Steve Berkowitz, USA TODAY
Published 7:11 p.m. ET March 30, 2020 | Updated 10:09 p.m. ET March 30, 2020
USA TODAY Sports’ Mark Medina discusses NBA star Stephen Curry’s interview with Dr. Anthony Fauci about the ongoing coronavirus pandemic.
All NCAA Division I athletes in spring sports will be given an extra season of eligibility to make up for the one that was cancelled due to the coronavirus pandemic, the association announced Monday.
But the decision by the NCAA Division I Council, which handles day-to-day rules making for the association’s top-level schools, will allow those schools to determine how much scholarship aid to give next year to athletes who were in what would have been their final season of eligibility.
That means such an athlete could be offered a place on the team, but $0 in athletic scholarship money.
NCAA rules normally prohibit schools in the Power Five conferences or any non-Power-Five school that makes a multi-year scholarship offer to reduce the amount of aid an athlete receives from one year to the next for athletic reasons.
However, the Council did agree to adjust scholarship limits to account for incoming athletes and athletes who decide to stay for an extra season. Under that arrangement, schools will be able to exceed existing scholarship limits if they give financial aid to any athlete who would have been in their final season of eligibility this year but chooses to return.
Athletes in winter sports will not get an additional season of eligibility, the Council decided. Winter sports NCAA championships, including the basketball tournaments, were cancelled because of the pandemic.
While athletics directors agreed that Monday’s action was the correct one for athletes, they were still digesting the potential impact. They were able to identify challenges that range from cost, to baseball-specific issues rising from Major League Baseball reducing its draft this year, to Title IX, to the impact on future roster and scholarship management and the recruitment of athletes who are now high school juniors and sophomores.
“Overall, it was a common-sense approach that took into consideration the unique challenge of right now,” said Montana AD Kent Haslam, president of the FCS Athletics Directors Association. “And like with any good decision, the repercussions are endless. We’ll be dealing with these things two, three years down the road.”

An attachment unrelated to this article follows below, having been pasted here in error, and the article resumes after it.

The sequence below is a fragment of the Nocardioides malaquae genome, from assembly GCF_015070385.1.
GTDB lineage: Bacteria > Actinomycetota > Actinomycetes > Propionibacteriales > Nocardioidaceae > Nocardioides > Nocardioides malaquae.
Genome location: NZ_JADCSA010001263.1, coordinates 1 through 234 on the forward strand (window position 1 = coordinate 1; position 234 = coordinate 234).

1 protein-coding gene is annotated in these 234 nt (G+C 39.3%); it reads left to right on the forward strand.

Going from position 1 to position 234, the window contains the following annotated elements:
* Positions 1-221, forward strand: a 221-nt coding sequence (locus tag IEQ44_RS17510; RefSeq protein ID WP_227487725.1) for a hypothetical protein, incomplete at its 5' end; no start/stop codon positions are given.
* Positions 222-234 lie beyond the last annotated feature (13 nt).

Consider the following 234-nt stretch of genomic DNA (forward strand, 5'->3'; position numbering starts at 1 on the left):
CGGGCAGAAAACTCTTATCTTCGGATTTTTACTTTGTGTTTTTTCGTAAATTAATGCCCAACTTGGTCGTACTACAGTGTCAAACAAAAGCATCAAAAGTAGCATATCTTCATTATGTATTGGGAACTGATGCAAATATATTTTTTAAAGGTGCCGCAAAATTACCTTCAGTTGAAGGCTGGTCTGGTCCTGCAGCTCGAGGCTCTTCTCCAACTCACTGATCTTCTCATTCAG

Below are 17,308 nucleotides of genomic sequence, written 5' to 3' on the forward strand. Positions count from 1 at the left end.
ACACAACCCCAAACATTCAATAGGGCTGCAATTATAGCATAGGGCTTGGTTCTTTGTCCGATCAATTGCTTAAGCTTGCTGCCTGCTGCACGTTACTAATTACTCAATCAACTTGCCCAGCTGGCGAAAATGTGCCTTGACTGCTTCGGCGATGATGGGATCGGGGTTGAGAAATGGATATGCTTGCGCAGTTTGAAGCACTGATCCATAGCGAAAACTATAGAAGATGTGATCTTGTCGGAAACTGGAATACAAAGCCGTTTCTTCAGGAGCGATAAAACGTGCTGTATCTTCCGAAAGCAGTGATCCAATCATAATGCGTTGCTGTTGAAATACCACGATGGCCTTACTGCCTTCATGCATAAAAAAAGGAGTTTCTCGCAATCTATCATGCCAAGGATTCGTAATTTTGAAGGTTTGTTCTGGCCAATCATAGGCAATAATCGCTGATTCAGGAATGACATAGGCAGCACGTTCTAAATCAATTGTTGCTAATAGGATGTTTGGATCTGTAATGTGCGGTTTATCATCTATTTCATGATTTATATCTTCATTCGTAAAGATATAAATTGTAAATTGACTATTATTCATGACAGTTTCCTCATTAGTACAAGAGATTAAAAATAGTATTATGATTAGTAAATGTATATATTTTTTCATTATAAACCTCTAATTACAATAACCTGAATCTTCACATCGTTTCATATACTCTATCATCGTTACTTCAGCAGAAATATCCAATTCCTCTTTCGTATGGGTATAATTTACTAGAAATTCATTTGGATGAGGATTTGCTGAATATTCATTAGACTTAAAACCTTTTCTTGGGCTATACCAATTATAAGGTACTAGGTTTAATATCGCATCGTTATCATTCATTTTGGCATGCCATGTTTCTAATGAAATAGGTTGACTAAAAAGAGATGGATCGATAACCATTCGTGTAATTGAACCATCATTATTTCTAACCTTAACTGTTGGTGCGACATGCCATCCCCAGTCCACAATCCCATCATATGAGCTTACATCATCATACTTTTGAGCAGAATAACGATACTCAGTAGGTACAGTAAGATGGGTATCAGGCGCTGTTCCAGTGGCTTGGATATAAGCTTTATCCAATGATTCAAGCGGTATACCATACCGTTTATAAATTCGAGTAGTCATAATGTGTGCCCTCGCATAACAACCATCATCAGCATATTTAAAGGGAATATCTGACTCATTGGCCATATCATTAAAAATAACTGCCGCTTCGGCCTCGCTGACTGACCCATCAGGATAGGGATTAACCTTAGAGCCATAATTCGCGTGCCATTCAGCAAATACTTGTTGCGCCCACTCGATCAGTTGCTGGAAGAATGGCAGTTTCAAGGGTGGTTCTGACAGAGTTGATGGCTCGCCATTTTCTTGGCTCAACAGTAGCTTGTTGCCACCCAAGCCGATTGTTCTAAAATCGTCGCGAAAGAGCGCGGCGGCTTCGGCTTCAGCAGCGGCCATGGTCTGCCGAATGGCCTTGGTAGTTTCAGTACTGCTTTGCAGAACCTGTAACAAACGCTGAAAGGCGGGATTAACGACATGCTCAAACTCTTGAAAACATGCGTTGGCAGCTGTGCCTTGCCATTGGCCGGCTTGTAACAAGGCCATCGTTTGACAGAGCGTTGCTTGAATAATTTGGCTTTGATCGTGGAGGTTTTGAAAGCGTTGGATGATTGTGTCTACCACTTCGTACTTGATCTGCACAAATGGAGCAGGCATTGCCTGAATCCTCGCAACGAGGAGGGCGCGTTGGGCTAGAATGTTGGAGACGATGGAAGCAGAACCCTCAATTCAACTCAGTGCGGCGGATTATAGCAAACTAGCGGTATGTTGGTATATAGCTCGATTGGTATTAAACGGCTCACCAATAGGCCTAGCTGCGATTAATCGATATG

Financially, the prospect of taking any action to extend athletes’ eligibility was going to be difficult under the best economic circumstances. But with athletics department revenues — like those for higher education, as a whole — under present strain and additional threat in the future, it could be very difficult.
That’s why, in what an NCAA statement termed “a nod to the financial uncertainty faced by higher education,” schools are being given the latitude to determine how much aid current seniors will get if they return next year
Without that latitude, giving an additional season of eligibility just to seniors on spring-sports teams would have left public schools in the Power Five conferences facing a cost of anywhere from $500,000 to $900,000, a recent USA TODAY analysis of schools’ financial reports to the NCAA showed.
Schools outside the Power Five would face lower amounts, but FCS schools that have relatively robust spring sports offerings would have been looking at a cost of around $400,000.
On the revenue side, the NCAA’s governing board of college presidents decided last week that the association’s direct distribution to Division I conferences and schools this year will be $225 million, rather than the planned $600 million. But those amounts constitute roughly 2% to 5% of athletics departments’ operating revenue.
Bigger problems could come in ticket revenue and donations, and matters would get much worse if the football season is affected.
“Today’s vote … is the right thing to do,” Houston athletics director Chris Pezman said in a statement to USA TODAY. “We’re going through an unprecedented situation right now, but the opportunity to give student-athletes the ability to restore a year of eligibility is in the best interest for everyone that was affected. Our athletics department will work in the coming weeks to see this process through not only for our student-athletes, but for all of our program involved from a financial and operational standpoint.”
The operational side could become particularly challenging in baseball. Players in that sport who enroll at a four-year college become eligible for the major league draft after three years in school.
In addition to the prospect of seniors being interested in returning, Major League Baseball’s decision to reduce the draft this year to as few as five rounds could result in more non-seniors looking to stay in school. And while schools will be able to exceed the scholarship limit to assist seniors, they will not be able to do that with athletes in other classes.
Jeff Bourne, AD at James Madison — a FCS school — said his school will “do everything we can to keep (seniors who choose to return) whole” in terms of their athletic scholarship money for next year. “We have to look at finding a way to make that happen. It depends who all returns in any given sport.”
Bourne said that uncertainty also raises the prospect of schools at least temporarily facing gender-equity issues because the number of seniors who choose to return may end up being disproportionate. “That could materially skew the numbers,” he said. “And I don’t know whether we would get any leniency for that one year.”